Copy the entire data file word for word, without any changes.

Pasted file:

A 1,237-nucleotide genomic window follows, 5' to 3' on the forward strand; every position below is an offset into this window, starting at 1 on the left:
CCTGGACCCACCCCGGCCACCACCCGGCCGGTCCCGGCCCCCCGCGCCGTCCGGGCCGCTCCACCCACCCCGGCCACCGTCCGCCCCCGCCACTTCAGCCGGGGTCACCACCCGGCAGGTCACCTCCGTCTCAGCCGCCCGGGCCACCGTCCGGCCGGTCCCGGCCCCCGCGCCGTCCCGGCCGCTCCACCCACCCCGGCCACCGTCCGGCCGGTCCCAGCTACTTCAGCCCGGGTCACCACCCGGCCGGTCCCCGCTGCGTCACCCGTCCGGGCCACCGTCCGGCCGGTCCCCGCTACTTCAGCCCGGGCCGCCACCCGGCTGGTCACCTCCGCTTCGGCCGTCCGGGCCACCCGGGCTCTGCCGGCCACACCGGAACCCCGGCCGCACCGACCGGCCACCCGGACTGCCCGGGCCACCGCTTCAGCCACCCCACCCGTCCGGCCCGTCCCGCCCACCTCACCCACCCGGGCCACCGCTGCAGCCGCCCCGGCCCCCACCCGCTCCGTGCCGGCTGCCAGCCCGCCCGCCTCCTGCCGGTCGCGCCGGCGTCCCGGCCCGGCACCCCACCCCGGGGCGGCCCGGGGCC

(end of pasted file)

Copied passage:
A 1,237-nucleotide genomic window follows, 5' to 3' on the forward strand; every position below is an offset into this window, starting at 1 on the left:
CCTGGACCCACCCCGGCCACCACCCGGCCGGTCCCGGCCCCCCGCGCCGTCCGGGCCGCTCCACCCACCCCGGCCACCGTCCGCCCCCGCCACTTCAGCCGGGGTCACCACCCGGCAGGTCACCTCCGTCTCAGCCGCCCGGGCCACCGTCCGGCCGGTCCCGGCCCCCGCGCCGTCCCGGCCGCTCCACCCACCCCGGCCACCGTCCGGCCGGTCCCAGCTACTTCAGCCCGGGTCACCACCCGGCCGGTCCCCGCTGCGTCACCCGTCCGGGCCACCGTCCGGCCGGTCCCCGCTACTTCAGCCCGGGCCGCCACCCGGCTGGTCACCTCCGCTTCGGCCGTCCGGGCCACCCGGGCTCTGCCGGCCACACCGGAACCCCGGCCGCACCGACCGGCCACCCGGACTGCCCGGGCCACCGCTTCAGCCACCCCACCCGTCCGGCCCGTCCCGCCCACCTCACCCACCCGGGCCACCGCTGCAGCCGCCCCGGCCCCCACCCGCTCCGTGCCGGCTGCCAGCCCGCCCGCCTCCTGCCGGTCGCGCCGGCGTCCCGGCCCGGCACCCCACCCCGGGGCGGCCCGGGGCC